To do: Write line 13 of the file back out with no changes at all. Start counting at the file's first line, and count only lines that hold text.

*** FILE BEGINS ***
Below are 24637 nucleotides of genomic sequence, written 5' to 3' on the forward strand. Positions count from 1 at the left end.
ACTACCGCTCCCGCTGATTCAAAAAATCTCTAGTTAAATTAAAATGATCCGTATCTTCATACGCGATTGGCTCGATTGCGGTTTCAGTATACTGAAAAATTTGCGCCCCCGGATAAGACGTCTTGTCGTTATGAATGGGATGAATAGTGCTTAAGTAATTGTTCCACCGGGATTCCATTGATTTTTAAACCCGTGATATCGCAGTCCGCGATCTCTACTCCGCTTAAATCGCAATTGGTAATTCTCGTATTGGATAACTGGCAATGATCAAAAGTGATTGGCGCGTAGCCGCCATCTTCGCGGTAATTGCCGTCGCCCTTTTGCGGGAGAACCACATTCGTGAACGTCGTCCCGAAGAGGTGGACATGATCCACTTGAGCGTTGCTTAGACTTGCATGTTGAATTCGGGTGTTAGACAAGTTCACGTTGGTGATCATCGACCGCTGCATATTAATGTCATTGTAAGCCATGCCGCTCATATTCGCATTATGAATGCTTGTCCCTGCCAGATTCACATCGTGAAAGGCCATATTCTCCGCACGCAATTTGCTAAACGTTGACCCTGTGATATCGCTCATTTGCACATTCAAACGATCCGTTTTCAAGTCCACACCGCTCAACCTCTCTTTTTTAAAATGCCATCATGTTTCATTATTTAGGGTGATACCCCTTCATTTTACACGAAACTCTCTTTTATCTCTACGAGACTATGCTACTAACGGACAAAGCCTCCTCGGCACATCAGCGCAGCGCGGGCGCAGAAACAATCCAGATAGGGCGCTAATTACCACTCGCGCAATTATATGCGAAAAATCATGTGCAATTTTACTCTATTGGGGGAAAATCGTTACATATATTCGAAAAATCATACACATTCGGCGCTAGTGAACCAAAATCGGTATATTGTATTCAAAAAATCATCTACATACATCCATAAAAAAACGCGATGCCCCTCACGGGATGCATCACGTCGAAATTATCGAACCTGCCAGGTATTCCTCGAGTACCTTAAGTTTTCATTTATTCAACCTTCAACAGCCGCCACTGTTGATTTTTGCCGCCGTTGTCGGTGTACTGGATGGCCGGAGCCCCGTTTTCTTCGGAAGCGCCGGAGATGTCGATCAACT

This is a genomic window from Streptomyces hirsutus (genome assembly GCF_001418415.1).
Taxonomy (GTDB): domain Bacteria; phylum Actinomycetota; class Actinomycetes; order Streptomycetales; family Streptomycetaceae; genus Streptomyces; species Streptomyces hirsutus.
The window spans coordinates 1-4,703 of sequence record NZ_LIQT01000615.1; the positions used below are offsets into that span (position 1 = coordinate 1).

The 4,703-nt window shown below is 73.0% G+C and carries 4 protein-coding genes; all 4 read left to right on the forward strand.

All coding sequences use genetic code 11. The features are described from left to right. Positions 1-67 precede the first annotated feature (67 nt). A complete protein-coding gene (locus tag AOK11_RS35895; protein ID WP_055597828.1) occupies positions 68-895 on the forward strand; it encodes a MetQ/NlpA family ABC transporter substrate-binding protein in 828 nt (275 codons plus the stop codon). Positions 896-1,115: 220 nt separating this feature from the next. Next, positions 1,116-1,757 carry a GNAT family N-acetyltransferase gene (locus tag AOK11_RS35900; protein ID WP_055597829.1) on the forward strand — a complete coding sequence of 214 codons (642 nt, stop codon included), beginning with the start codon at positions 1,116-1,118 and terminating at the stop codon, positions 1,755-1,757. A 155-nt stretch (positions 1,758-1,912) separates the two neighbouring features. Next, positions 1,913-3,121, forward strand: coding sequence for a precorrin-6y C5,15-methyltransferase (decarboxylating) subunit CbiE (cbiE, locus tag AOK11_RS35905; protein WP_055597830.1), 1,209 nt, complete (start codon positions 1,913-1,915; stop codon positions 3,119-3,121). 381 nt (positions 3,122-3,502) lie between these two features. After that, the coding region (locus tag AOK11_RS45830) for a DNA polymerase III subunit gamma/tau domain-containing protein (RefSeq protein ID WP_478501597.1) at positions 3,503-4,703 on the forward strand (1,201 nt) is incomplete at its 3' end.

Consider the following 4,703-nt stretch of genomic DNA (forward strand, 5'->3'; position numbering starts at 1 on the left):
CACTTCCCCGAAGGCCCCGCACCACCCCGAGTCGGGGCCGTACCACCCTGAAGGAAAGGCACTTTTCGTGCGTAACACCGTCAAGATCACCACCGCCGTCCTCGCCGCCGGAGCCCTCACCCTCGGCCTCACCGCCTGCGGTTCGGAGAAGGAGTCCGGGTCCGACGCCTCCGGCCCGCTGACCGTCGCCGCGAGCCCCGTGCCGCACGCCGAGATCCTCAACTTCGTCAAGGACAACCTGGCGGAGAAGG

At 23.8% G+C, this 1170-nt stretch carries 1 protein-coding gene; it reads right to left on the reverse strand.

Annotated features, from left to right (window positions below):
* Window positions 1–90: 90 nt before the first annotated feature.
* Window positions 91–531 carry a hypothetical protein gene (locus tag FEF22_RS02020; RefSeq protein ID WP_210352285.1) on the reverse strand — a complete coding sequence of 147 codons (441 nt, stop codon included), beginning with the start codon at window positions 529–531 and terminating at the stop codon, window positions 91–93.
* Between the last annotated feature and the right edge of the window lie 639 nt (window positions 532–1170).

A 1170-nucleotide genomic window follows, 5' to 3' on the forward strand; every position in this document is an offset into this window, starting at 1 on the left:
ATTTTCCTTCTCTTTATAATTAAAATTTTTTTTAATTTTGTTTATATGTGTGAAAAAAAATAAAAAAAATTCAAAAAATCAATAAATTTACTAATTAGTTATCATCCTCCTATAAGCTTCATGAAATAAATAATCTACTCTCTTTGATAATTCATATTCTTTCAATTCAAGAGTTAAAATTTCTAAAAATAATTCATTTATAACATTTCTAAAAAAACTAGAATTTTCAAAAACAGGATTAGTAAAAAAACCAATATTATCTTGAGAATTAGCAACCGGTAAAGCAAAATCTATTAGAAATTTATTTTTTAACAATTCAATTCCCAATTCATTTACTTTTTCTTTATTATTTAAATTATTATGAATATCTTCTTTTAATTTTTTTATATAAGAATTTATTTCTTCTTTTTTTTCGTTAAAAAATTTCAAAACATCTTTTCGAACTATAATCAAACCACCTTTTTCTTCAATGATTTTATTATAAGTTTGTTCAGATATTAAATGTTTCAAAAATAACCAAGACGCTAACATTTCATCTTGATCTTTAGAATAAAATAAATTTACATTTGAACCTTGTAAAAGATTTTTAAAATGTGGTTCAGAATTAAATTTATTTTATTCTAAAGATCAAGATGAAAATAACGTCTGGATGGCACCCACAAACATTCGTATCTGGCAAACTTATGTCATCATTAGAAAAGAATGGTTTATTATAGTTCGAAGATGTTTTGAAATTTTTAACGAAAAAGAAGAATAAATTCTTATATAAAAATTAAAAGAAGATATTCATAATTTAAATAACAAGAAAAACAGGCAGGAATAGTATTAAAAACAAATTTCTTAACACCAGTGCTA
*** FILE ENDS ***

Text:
* Window positions 91–531 carry a hypothetical protein gene (locus tag FEF22_RS02020; RefSeq protein ID WP_210352285.1) on the reverse strand — a complete coding sequence of 147 codons (441 nt, stop codon included), beginning with the start codon at window positions 529–531 and terminating at the stop codon, window positions 91–93.